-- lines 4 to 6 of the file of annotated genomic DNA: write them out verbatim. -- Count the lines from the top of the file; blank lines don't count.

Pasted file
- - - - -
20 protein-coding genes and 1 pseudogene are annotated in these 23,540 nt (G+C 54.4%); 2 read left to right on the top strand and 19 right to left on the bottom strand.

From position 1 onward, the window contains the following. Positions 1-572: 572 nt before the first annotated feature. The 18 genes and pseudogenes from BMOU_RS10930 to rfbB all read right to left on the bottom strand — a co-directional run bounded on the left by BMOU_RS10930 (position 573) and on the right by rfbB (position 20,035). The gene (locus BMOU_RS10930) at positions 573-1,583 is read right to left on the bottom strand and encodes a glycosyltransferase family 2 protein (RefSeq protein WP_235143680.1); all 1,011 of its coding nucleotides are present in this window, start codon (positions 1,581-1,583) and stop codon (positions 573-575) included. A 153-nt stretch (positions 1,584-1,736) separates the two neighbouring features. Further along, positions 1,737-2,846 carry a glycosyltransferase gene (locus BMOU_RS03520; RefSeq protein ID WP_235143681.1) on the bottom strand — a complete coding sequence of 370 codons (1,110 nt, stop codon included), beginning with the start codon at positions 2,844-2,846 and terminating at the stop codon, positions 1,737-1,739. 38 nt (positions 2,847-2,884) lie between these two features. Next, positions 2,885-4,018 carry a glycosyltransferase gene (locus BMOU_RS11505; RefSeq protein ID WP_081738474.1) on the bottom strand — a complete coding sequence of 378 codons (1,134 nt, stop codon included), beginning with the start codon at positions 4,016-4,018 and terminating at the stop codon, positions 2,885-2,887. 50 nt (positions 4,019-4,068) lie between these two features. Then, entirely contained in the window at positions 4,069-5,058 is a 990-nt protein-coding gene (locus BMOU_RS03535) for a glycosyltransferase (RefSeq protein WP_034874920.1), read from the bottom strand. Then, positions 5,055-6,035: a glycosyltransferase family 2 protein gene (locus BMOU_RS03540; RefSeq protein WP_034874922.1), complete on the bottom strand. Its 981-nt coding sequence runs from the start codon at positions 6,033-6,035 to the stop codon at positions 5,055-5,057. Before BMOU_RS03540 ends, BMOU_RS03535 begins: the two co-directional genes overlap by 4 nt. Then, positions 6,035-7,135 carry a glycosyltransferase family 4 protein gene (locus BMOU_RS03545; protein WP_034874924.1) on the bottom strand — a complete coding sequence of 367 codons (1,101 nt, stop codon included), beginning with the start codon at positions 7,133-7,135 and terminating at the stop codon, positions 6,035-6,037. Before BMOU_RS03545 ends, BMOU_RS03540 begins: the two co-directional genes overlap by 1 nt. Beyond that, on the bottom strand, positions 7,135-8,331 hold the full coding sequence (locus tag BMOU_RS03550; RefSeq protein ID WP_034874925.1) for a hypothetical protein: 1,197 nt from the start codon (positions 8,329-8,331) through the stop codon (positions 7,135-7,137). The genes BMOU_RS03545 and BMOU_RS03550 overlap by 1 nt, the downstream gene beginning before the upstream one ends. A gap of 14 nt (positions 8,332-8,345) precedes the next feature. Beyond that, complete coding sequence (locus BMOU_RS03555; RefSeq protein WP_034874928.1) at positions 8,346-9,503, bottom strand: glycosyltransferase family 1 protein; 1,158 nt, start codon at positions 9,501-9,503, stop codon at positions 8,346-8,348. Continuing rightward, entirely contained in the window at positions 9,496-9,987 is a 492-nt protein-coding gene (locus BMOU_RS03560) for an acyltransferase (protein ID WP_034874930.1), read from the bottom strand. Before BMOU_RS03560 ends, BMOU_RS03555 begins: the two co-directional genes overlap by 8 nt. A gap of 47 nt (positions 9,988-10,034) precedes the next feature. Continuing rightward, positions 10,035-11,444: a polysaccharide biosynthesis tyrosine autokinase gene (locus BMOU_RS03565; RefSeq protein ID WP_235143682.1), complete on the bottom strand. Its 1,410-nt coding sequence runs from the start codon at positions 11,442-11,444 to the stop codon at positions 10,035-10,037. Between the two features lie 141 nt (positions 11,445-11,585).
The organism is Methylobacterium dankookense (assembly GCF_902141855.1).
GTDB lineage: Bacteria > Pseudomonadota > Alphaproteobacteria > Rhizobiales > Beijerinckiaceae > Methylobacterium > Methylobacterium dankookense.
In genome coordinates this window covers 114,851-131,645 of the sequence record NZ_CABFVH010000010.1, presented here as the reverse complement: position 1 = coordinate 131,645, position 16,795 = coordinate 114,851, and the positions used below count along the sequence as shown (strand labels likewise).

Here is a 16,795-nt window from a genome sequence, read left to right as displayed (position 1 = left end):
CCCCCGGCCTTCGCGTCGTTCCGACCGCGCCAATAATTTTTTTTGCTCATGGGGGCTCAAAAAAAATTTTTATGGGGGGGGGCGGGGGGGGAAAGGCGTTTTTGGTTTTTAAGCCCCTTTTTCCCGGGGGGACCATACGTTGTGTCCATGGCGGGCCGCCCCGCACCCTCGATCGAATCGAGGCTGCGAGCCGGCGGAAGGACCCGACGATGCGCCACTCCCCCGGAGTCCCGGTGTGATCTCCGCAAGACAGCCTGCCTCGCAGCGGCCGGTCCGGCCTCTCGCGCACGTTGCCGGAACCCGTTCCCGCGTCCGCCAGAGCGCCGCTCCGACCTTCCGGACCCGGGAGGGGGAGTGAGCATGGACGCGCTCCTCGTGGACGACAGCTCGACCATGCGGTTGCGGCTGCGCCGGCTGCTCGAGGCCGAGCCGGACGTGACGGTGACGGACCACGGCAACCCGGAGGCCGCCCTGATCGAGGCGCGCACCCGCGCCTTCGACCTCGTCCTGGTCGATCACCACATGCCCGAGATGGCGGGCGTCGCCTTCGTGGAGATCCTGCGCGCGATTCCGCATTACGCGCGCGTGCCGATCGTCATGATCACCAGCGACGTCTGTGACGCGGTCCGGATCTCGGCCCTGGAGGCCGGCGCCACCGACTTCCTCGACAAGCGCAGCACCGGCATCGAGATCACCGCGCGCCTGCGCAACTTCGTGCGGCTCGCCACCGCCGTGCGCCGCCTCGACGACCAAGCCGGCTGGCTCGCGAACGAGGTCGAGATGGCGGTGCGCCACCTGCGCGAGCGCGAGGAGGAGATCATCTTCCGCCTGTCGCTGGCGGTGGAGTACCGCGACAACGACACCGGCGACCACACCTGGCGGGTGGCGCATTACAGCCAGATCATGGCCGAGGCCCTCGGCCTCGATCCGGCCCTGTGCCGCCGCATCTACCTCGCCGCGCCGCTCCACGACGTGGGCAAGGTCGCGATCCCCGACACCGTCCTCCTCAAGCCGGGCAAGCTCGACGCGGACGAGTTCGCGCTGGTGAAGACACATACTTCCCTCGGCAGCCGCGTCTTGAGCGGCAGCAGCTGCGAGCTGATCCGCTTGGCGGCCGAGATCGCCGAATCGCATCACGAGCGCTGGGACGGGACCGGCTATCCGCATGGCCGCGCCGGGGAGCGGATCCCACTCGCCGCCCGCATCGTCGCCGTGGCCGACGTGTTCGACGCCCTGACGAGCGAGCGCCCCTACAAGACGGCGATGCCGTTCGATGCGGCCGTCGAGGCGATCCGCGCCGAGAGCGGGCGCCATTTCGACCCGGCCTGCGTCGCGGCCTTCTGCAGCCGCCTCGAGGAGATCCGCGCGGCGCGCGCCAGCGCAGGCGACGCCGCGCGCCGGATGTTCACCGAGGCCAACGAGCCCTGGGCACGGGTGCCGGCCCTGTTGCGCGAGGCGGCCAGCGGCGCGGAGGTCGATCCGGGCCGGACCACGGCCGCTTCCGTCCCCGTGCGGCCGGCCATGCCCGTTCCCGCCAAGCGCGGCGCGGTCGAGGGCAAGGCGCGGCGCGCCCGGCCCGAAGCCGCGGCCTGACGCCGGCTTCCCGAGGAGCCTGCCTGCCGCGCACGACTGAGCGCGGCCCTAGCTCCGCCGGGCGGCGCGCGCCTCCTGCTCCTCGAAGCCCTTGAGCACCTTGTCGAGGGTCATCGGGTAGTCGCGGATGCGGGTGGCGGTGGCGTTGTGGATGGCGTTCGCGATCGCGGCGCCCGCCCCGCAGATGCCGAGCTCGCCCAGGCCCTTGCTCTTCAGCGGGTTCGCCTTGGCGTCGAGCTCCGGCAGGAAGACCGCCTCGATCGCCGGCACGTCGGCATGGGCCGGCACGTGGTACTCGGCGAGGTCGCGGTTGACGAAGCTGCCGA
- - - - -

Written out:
GTDB lineage: Bacteria > Pseudomonadota > Alphaproteobacteria > Rhizobiales > Beijerinckiaceae > Methylobacterium > Methylobacterium dankookense.
In genome coordinates this window covers 114,851-131,645 of the sequence record NZ_CABFVH010000010.1, presented here as the reverse complement: position 1 = coordinate 131,645, position 16,795 = coordinate 114,851, and the positions used below count along the sequence as shown (strand labels likewise).

Here is a 16,795-nt window from a genome sequence, read left to right as displayed (position 1 = left end):